Sometimes I think he got so into what he was talking about he just sort of...kept...talking about it getting to a point where I was sitting here thinking, "What the hell does this have to do with the chapter?" While I give it to him that perhaps he found his rhythm in the third chapter because it actually follows a line of thought and stays on topic, the first two just started to bug me. The first chapter was called "The Golden Age of Science Fiction is 12" and while I was able to grasp what he was going for (and I guess that's what's important), once he was done talking about omnivorous SF reading behavior, he started babbling about specific authors and what they've done. This may be a problem because he's set in his time (80s) and it sounds as though he isn't planning for future readers. More like this book was for the current audience of the time. I wasn't born until '83 so I wasn't likely to read this book anytime soon.

He does it again in the second chapter, "I Have a Cosmic Mind - Now What Do I Do?" Come to think of it, I don't think he ever really answers this question. Maybe suggests books to read, but if you were an outsider of the SF genre and read that chapter, I honestly don't think you would be any closer to knowing how to handle your newfound reading world.

What I do credit Hartwell with is the way he describes SF people, reminding any non-SF person that, duh, SF people are just like you except for their enjoyment of SF. The guy at the water cooler, that woman in the grocery store picking out apples, your boss, who knows? Kind of helps kill the stereotype that all SF people speak Klingon or sit at their computers and get fat and think that the government has covered up an alien crash. Blah, blah, blah. Whatever. Truth is, that isn't (always) true. Most are the everyday people you see, just with an internal sense of, as Hartwell puts it, wonder.

I have a little problem with his attitude toward Star Trek though. Now, I'm not a trekkie and I've probably only seen a handful of episodes and yes I do realize what the show has done to the SF scene (both in good terms and not so good terms [all SF people are like trekkies]), but I don't take too kindly to Hartwell's condescending tone toward the show. I guess I can see his points and all that, and he's not horrible toward it or anything, but just the way he talks about it rubs me the wrong way. Like I want to tell him to lighten up on the show, give it a break. *shrug* Maybe it's just me.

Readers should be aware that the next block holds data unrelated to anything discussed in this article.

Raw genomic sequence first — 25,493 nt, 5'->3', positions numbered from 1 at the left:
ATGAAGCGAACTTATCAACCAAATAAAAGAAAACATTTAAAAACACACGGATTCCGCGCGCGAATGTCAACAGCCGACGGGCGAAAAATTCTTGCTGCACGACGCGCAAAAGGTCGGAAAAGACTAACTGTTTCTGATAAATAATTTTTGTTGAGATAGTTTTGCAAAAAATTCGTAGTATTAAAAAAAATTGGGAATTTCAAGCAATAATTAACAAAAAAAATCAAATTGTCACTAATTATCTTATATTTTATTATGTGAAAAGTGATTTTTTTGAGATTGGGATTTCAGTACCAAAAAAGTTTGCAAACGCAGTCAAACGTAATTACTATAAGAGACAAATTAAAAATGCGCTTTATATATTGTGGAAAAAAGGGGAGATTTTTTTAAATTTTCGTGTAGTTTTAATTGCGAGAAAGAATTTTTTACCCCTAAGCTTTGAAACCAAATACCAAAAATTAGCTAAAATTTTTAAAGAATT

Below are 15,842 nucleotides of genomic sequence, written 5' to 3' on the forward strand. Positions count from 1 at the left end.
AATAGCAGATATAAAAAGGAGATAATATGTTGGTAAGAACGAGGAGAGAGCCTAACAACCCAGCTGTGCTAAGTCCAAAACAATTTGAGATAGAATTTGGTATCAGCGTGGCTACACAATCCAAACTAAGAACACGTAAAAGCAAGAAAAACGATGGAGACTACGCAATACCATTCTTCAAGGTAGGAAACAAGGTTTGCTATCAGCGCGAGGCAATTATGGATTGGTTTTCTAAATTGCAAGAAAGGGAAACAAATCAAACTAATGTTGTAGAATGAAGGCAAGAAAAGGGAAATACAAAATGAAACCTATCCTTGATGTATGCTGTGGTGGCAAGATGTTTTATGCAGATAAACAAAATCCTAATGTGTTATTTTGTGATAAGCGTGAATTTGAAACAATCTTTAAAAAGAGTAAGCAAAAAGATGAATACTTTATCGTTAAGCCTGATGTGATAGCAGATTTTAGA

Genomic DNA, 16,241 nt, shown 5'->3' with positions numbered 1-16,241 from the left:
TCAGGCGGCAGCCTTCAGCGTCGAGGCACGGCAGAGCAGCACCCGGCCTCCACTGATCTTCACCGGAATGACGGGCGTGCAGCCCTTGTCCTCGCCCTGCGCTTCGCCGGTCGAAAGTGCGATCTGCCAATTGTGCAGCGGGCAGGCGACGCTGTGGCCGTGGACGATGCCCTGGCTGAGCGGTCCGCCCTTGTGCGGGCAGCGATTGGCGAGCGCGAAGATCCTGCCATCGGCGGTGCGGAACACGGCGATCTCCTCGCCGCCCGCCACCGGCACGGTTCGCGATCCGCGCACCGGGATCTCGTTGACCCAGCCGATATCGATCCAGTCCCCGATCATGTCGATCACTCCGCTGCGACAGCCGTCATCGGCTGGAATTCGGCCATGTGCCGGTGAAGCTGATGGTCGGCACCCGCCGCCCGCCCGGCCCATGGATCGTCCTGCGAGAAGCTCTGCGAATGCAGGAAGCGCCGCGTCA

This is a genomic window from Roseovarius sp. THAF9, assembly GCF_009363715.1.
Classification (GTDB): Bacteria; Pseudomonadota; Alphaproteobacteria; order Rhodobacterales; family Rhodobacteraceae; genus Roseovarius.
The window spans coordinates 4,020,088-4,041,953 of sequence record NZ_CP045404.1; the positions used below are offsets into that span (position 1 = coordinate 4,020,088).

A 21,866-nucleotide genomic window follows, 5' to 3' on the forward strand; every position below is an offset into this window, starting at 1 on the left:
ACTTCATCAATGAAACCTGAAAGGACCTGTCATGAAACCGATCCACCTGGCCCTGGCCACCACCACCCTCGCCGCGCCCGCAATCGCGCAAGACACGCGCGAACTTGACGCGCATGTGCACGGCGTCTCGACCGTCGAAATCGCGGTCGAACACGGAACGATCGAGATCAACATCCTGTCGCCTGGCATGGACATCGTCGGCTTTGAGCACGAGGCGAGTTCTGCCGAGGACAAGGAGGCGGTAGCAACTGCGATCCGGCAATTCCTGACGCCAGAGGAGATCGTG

I just hope he stays on track in future chapters.

Currently: I was happy but now I'm kinda bummed

Sunday, July 08, 2007

Kids? Really?

One of the books I put on my list to read during my writing term (as we are required to read a certain amount) was The Time Machine by H.G. Wells. You know, the one about the guy that goes back in time? Meets the Eloi and Morlocks? Come on, it was made into a movie - twice.

Before I get into more details, I have to say I'm surprised at where I found this book during my search for it. Jobless and strapped for cash as I am, I opted for the library. I looked in two different places; the public library and the Penn State University library. While in Penn State's library it was just sort of hanging out, I was quite shocked to find that Schlow Library had it residing in the children's section. The Time Machine - a children's book? I recalled reading War of the Worlds when I was in 8th grade, but that doesn't count as a child's book, does it? (Difficult for me to really know, since this is the same girl who planned to read Gone With the Wind over Christmas break in 7th grade and didn't because it got checked out) I was even further confused about the choice when I actually started reading the book. I wonder what age group it's stuck in at the library because when I think of children's book, I think at most 6th grade and under. The concepts the Time Traveller talks about in the beginning are things I probably wouldn't have grasped too well until after taking geometry or algebra, subjects I didn't take until middle school and up. Time. Space. Fourth dimensions.